From Messiahs to madness, there can surely be no other Barclays Premier League club in modern times whose managerial escapades have attracted quite so much adulation and derision in equal part.
At St James' Park, it seems, they like to do things with headlines in mind, which was one of the suggestions offered this week as the reason for the otherwise mystifying dismissal of Chris Hughton.
Hughton, it was rumoured, was not big-time enough for Newcastle owner Mike Ashley, who sought a replacement with experience and profile. One might have expected Ashley to be quite sick of the headlines by now.
Ashley's Newcastle have frequently found themselves subjected to ridicule. First they were blamed by Kevin Keegan for undue meddling in squad affairs. Then they dropped into the Championship and Ashley made no secret of his desire to leave.
Out of the carnage came the steadying hand of Hughton, promoted from his initial role as caretaker manager in October 2009, and impressively leading the club to the Championship title at the first attempt.
After years of headlines for the wrong reasons, Hughton's respectful, modest and understated approach was just what the Magpies needed. The players responded by establishing mid-table status back in the top-flight.
Wins over the likes of Arsenal and Aston Villa followed. The squad's potential trouble-makers like Joey Barton and Andy Carroll appeared to revel under Hughton, who was clearly adept at massaging prickly egos.
Hughton's sudden departure came with club lying 12th in the top-flight table. The prospect of relegation had rarely been noted. Hughton was getting on with the job of remoulding Newcastle back into a top-flight club.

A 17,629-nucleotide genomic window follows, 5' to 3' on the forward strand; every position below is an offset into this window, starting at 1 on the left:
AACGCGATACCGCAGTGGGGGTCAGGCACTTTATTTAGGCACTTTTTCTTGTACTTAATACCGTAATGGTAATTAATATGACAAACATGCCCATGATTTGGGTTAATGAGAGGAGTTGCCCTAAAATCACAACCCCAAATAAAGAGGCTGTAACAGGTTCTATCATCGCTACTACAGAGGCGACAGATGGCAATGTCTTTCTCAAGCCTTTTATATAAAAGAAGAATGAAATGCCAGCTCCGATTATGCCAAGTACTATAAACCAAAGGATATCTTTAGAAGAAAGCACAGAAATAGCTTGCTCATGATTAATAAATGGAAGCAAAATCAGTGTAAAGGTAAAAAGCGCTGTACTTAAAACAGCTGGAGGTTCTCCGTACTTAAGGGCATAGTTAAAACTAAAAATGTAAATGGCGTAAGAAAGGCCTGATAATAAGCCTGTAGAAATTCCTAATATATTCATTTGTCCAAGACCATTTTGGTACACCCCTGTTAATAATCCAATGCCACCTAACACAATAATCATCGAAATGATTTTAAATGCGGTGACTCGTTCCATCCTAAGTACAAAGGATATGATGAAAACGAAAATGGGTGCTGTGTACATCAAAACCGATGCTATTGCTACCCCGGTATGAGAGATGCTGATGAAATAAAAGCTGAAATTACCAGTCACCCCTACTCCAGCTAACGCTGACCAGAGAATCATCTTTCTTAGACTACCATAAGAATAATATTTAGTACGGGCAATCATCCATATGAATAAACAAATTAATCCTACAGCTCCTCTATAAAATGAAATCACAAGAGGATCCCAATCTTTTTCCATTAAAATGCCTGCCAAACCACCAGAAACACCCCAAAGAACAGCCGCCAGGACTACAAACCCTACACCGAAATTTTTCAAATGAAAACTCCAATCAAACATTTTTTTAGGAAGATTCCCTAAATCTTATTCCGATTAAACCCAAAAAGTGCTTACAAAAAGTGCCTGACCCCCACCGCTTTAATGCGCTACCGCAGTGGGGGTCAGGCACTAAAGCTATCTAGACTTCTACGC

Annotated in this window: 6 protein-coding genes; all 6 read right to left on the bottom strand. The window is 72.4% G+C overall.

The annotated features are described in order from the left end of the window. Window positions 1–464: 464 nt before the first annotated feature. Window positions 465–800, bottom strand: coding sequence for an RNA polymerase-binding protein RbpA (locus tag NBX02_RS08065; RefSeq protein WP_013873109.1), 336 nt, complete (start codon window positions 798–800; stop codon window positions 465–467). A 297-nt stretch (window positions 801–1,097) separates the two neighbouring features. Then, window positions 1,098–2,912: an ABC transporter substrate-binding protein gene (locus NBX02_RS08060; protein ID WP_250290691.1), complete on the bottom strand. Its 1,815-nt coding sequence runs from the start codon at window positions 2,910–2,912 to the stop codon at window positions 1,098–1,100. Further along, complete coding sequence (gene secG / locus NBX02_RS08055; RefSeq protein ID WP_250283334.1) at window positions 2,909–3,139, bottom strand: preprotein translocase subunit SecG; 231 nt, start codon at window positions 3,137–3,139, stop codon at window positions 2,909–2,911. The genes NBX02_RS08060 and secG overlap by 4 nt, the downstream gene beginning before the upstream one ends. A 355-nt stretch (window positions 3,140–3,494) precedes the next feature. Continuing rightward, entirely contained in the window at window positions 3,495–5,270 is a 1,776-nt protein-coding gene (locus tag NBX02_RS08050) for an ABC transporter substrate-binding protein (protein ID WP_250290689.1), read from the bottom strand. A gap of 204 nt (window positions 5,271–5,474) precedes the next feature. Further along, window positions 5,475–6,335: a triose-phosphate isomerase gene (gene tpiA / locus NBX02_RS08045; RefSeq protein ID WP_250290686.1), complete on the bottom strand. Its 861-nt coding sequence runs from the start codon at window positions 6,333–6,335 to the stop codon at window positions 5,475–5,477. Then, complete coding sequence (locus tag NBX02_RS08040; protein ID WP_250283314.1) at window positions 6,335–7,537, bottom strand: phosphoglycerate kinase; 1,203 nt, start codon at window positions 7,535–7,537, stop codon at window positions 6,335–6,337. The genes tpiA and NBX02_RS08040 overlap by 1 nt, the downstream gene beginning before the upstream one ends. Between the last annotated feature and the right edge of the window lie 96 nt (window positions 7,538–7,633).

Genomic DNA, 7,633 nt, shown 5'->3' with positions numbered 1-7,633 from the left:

It didn't matter who Ashley appointed as Hughton successor. He could have tempted a big name like Martin O'Neill or Frank Rijkaard, or gone down the fan-friendly route of giving another Messiah a shot in the shape of Peter Beardsley.
What matters about the whole unseemly affair is that Ashley appears incapable, even averse, to controlling a steady ship. Just when it seemed the club was equipped to float into a brighter future, another self-inflicted hole appeared in the quarter-deck.
Hughton was, surprisingly, the first top-flight manager to lose his job this season. Even if all their 19 Premier League rivals had dispensed with their bosses earlier, the chances are Hughton's dismissal would still have been the most stupid.
Most Newcastle players and fans could appreciate the job Hughton was doing. Now the dressing room egos are shifting uneasily and the fans find their proud club subjected to widespread ridicule once more.
King Kev, Big Al, Sir Bob: all took their chance in the St James' Park hot-seat and couldn't quite manage to conquer. What chance Hughton's successor? The only direction the Mike Ashley roadshow seems to be heading is down.
Whisper it, but Sepp may have a point: for all FIFA's shady voting practices and apparently broken promises, the real lesson we ought to learn is that arrogance will get us nowhere.
We can wheel out as much royalty as we like to talk about bringing football home; we can revel in a brilliant technical bid which, if its results were heeded, would ensure World Cups remained the preserve of western European nations for ever more.
We can express outrage over those broken promises, and we can react to our embarrassment by hinting at all sorts of corrupt practices among delegates to whom only hours earlier were cosying up and chasing votes.
The fact, plain and simple, is that Russia deserved the World Cup more than us. They have never been given the chance before, and they will stage a tournament like no other - and there is nothing to say they will not do it better than us.
It is sad that England will not stage another World Cup for the foreseeable future. But it has never been our divine right to do so. Perhaps it was our conviction that it was that ended up costing us dear.